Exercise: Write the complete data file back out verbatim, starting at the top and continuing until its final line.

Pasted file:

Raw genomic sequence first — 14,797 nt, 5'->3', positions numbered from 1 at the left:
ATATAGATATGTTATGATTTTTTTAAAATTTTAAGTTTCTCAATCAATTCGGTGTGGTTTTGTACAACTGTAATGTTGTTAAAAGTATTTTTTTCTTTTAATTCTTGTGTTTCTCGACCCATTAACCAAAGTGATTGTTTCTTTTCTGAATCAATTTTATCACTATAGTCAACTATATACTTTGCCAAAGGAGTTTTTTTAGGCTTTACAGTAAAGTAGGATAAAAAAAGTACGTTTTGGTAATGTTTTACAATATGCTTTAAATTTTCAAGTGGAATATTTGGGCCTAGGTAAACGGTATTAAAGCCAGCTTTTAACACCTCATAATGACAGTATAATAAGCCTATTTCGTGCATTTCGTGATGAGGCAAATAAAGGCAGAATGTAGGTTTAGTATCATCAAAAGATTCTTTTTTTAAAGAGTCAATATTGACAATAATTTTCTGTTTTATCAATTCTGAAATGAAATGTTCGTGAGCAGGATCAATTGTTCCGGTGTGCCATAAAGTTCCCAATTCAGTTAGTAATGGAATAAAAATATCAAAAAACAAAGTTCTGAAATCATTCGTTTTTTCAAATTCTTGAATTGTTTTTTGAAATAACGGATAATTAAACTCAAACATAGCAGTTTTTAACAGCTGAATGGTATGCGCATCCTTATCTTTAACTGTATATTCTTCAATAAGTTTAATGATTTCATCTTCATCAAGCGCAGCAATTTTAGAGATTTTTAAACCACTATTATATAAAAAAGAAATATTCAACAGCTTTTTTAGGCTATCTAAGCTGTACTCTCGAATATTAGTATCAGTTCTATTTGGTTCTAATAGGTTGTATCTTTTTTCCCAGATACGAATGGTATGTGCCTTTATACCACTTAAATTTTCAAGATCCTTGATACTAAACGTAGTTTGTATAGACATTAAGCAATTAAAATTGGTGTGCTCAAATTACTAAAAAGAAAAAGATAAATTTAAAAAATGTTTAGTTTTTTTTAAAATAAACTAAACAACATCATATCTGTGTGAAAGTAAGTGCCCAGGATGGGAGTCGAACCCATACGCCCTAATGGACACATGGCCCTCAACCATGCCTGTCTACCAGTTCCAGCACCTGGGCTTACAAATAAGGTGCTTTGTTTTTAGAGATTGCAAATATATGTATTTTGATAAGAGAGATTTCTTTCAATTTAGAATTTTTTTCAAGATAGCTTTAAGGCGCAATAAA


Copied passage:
Raw genomic sequence first — 14,797 nt, 5'->3', positions numbered from 1 at the left:
ATATAGATATGTTATGATTTTTTTAAAATTTTAAGTTTCTCAATCAATTCGGTGTGGTTTTGTACAACTGTAATGTTGTTAAAAGTATTTTTTTCTTTTAATTCTTGTGTTTCTCGACCCATTAACCAAAGTGATTGTTTCTTTTCTGAATCAATTTTATCACTATAGTCAACTATATACTTTGCCAAAGGAGTTTTTTTAGGCTTTACAGTAAAGTAGGATAAAAAAAGTACGTTTTGGTAATGTTTTACAATATGCTTTAAATTTTCAAGTGGAATATTTGGGCCTAGGTAAACGGTATTAAAGCCAGCTTTTAACACCTCATAATGACAGTATAATAAGCCTATTTCGTGCATTTCGTGATGAGGCAAATAAAGGCAGAATGTAGGTTTAGTATCATCAAAAGATTCTTTTTTTAAAGAGTCAATATTGACAATAATTTTCTGTTTTATCAATTCTGAAATGAAATGTTCGTGAGCAGGATCAATTGTTCCGGTGTGCCATAAAGTTCCCAATTCAGTTAGTAATGGAATAAAAATATCAAAAAACAAAGTTCTGAAATCATTCGTTTTTTCAAATTCTTGAATTGTTTTTTGAAATAACGGATAATTAAACTCAAACATAGCAGTTTTTAACAGCTGAATGGTATGCGCATCCTTATCTTTAACTGTATATTCTTCAATAAGTTTAATGATTTCATCTTCATCAAGCGCAGCAATTTTAGAGATTTTTAAACCACTATTATATAAAAAAGAAATATTCAACAGCTTTTTTAGGCTATCTAAGCTGTACTCTCGAATATTAGTATCAGTTCTATTTGGTTCTAATAGGTTGTATCTTTTTTCCCAGATACGAATGGTATGTGCCTTTATACCACTTAAATTTTCAAGATCCTTGATACTAAACGTAGTTTGTATAGACATTAAGCAATTAAAATTGGTGTGCTCAAATTACTAAAAAGAAAAAGATAAATTTAAAAAATGTTTAGTTTTTTTTAAAATAAACTAAACAACATCATATCTGTGTGAAAGTAAGTGCCCAGGATGGGAGTCGAACCCATACGCCCTAATGGACACATGGCCCTCAACCATGCCTGTCTACCAGTTCCAGCACCTGGGCTTACAAATAAGGTGCTTTGTTTTTAGAGATTGCAAATATATGTATTTTGATAAGAGAGATTTCTTTCAATTTAGAATTTTTTTCAAGATAGCTTTAAGGCGCAATAAA